• 2 tsp roasted pine nuts, roughly chopped

Make the sauce by combining the garlic, ginger, soy sauce, sesame oil and honey in a bowl.

Heat the vegetable oil in a wok, or pan, over a high heat. When very hot add the prawns and cook for a minute. Turn over and add the sauce. Fry for a further minute or until cooked through. Use your instinct here this depends on the size of your prawns and the heat of your pan. Don’t let them overcook!

Remove and pile onto a plate, sprinkle over the scallions and pine nuts, then serve. 

(Original recipe from Our Korean Kitchen by Jordan Bourke & Rejina Pyo, Weidenfeld & Nicolson, 2015.)

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You can serve this with other dishes or just on its own with some sticky rice. It is perfect for a Friday night feast and much quicker than Deliveroo. Squid is so cheap and although almost everyone loves calamari they don’t seem to cook with squid much. I find it’s quite a satisfying thing to prepare too, but that might just be me.

Wine Suggestion: We opened a really nice bottle of Pearce Road Semillon 2016 from Kilikanoon in the Clare Valley. Delicious wine which we quickly abandoned for a beer as this dish is spicy! Do try the Semillon though maybe with some cheese or something a bit less fiery.

Stir-fried Spicy Squid – serves 2-3

  • 500g squid, cleaned
  • 2 tbsp vegetable oil
  • 1 large carrot, halved lengthways and sliced
  • 1 onions, thinly sliced
  • 1 green chilli (optional), thinly sliced
  • 3 scallions (cut 2 of them into 3cm lengths and finely slice 1 to sprinkle over at the end)
  • 2 tsp roasted sesame seed oil
  • 1 tsp roasted sesame seeds

FOR THE SAUCE:

  • 2 tbsp gochujang chilli paste
  • 1 tbsp gochugaru red pepper powder
  • 1 tbsp mirin
  • 2 tsp soy sauce
  • 1 tbsp honey
  • 4 garlic cloves, crushed
  • 2½ cm piece of ginger, finely grated

Make the sauce first by combining all of the ingredients in a bowl.

Slice the body of the squid open so it lies flat. Score the inside in a criss cross pattern with a sharp knife but make sure you don’t cut through. Cut the squid into 5cm pieces, any shape will do. Cut the tentacles into similar size pieces.

Put the vegetable oil into a wok (or a large frying pan) and put over a high heat. When the oil is hot, add the carrot and onion and stir-fry for 3 minutes, tossing the whole time until starting to soften.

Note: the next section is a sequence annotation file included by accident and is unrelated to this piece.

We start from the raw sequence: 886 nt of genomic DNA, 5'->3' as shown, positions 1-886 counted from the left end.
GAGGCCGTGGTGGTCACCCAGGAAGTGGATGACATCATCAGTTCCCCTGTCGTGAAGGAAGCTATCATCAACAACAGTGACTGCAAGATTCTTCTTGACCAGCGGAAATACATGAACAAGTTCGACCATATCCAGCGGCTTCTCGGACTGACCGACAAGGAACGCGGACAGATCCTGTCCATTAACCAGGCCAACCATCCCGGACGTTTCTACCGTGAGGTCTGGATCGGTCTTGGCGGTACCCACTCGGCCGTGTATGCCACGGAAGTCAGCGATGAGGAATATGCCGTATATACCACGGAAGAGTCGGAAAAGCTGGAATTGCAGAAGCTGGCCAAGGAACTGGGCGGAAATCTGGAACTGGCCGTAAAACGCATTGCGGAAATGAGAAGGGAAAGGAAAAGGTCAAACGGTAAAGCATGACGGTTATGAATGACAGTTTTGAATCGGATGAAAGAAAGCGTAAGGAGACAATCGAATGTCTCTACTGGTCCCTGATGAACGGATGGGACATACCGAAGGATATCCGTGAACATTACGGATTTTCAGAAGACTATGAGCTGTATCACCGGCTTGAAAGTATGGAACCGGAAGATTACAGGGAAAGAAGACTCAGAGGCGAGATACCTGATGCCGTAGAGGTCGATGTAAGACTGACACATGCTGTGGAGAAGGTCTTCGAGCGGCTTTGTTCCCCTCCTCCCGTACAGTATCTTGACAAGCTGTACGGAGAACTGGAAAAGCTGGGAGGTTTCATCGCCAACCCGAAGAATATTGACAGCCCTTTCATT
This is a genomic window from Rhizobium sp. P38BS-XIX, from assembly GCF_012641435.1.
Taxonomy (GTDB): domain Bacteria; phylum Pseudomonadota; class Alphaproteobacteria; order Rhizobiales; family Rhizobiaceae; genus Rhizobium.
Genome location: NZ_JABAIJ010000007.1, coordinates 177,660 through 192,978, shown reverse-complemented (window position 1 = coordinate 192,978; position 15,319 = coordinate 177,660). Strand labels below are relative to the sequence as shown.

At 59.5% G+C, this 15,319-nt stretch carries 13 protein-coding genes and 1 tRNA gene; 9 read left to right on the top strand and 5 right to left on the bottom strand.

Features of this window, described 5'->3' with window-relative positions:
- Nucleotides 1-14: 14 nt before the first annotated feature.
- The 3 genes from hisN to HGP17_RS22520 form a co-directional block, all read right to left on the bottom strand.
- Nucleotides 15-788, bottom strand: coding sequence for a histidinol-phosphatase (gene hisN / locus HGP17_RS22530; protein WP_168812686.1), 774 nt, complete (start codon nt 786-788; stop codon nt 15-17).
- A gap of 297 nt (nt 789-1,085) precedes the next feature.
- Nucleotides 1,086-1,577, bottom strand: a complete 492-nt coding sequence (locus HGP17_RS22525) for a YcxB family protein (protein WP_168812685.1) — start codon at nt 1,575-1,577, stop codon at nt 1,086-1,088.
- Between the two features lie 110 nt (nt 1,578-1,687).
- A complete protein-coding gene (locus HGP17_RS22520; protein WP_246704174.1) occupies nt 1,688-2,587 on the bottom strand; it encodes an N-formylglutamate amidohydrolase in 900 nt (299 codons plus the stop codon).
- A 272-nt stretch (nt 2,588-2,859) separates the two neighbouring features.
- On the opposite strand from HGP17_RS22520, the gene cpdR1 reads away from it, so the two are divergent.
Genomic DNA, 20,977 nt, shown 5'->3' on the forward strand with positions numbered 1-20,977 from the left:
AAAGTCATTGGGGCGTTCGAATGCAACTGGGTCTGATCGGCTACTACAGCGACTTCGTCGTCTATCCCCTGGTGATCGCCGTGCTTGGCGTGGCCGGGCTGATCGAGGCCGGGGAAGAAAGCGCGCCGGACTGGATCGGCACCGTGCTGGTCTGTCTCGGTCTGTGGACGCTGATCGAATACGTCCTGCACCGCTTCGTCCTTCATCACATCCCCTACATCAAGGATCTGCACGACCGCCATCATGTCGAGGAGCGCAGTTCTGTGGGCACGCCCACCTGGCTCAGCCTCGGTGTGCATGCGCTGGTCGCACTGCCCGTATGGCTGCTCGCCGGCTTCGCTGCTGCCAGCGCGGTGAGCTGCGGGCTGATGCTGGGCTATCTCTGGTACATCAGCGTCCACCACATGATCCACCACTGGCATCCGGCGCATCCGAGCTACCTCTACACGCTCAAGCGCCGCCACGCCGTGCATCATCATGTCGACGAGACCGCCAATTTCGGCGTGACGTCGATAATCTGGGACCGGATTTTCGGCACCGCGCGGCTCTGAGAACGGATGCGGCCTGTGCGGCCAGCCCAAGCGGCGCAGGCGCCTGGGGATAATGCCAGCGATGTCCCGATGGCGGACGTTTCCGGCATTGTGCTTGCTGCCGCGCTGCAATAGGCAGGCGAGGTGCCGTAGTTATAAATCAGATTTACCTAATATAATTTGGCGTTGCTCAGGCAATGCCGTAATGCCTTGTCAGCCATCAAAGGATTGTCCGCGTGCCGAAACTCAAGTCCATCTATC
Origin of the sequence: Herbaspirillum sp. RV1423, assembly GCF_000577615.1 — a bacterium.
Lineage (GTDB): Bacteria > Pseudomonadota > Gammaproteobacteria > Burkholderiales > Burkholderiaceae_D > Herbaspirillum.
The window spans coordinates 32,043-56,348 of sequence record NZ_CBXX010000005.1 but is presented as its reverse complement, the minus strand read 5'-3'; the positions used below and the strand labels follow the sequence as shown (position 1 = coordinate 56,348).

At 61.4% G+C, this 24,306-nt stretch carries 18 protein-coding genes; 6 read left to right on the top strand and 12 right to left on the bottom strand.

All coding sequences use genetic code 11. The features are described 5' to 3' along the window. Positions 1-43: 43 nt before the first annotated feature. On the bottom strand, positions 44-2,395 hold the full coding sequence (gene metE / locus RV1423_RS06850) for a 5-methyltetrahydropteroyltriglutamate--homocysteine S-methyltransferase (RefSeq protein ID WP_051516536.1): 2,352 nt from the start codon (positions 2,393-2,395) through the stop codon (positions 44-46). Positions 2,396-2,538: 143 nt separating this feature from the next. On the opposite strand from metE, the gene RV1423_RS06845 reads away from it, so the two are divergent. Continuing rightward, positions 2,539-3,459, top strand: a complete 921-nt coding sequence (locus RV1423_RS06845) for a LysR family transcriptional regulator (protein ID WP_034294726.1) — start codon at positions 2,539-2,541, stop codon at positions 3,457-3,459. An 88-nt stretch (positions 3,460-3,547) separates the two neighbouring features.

Add the squid, chilli, scallions and sauce, then stir-fry for another 2-3 minutes or until the squid has turned opaque. Remove the pan from the heat and stir in the sesame oil. Sprinkle the toasted sesame seeds and sliced scallions over the top to garnish.

Serve with sticky rice.

(Original recipe from Our Korean Kitchen by Jordan Bourke & Rejina Pyo, Weidenfeld & Nicolson, 2015.)

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Our Korean Kitchen by Jordan Bourke and Rejina Pyo has been on our bookshelves for ages. We take it down occasionally and remind ourselves that we should really go and get some Korean ingredients. At last we have bought gochujang chilli paste, gochugaru red pepper powder and a big bottle of roasted sesame seed oil, so we can get cooking. This beef dish could not be simpler and the flavours are fab.

Wine Suggestion: as we’re pretty new to Korean flavours we had no idea what to match and just opened what our guests had brought along; the Olianas Cannonau (Grenache) from Sardinia. A lovely wine which was both subtle and elegant, and heady with spice and warm sunshine; very well balanced. Plus it was a delight with the Bulgogi stew.

Korean Beef & Vegetable Stew – bulgogi jeongol – serves 4 to 6

  • 1 quantity marinated beef, see below
  • 100g rice noodles
  • 1 litre good quality beef stock
  • 1 tbsp gochujang chill paste
  • 1 tbsp soy sauce
  • 1 tbsp roasted sesame seed oil
  • 2 garlic cloves, crushed
  • ½ an onion, finely sliced
  • ½ a red pepper, sliced into thin strips
  • ½ a courgette, halved lengthways and sliced into thin strips
  • 1 large carrot, halved lengthways and sliced into thin strips
  • 50g enoki or shitake mushrooms
  • 4 scallions, thinly sliced
  • 1 tsp toasted sesame seeds

FOR THE MARINATED BEEF:

  • 450g beef sirloin, cut into very thin bite-size pieces
  • 1 Asian or 2 regular pears, peeled, cored and roughly chopped
  • ¼ onion, roughly chopped
  • 1cm piece of ginger, roughly chopped
  • 4 garlic cloves, roughly chopped
  • 2½ tbsp soy sauce
  • 1½ tbsp honey
  • 1½ tbsp roasted sesame seed oil
  • ½ tsp freshly ground black pepper

Start by marinading the beef. Put all of the ingredients, except the beef, into a food processor and whizz until smooth. Pour into a bowl then stir in the sliced beef. Cover and put in the fridge for at least 30 minutes.

Soak the noodles in a bowl of water according to the instructions on the pack, about 30 minutes.

Put the beef stock, gochujang paste, soy sauce, sesame seed oil and garlic into a pan and bring to the boil.

Meanwhile, arrange the onion, red pepper, courgette, carrot, mushrooms, and most of the scallions in a pile around the edge of a large pot with a lid, and put the raw marinated bulgogi in the middle. Drain the noodles and tuck these in beside the beef.

When the beef stock has come to a rolling boil, put the vegetable pan over a high heat and pour in the hot stock. Cover and bring to the boil, then turn down the heat and simmer for 10-15 minutes, stirring occasionally, until everything is cooked through.

Just before serving, mix it all together in the pan and sprinkle over the toasted sesame seeds and remaining scallions.

(Original recipe from Our Korean Kitchen by Jordan Bourke & Rejina Pyo, Weidenfeld & Nicholson, 2015.)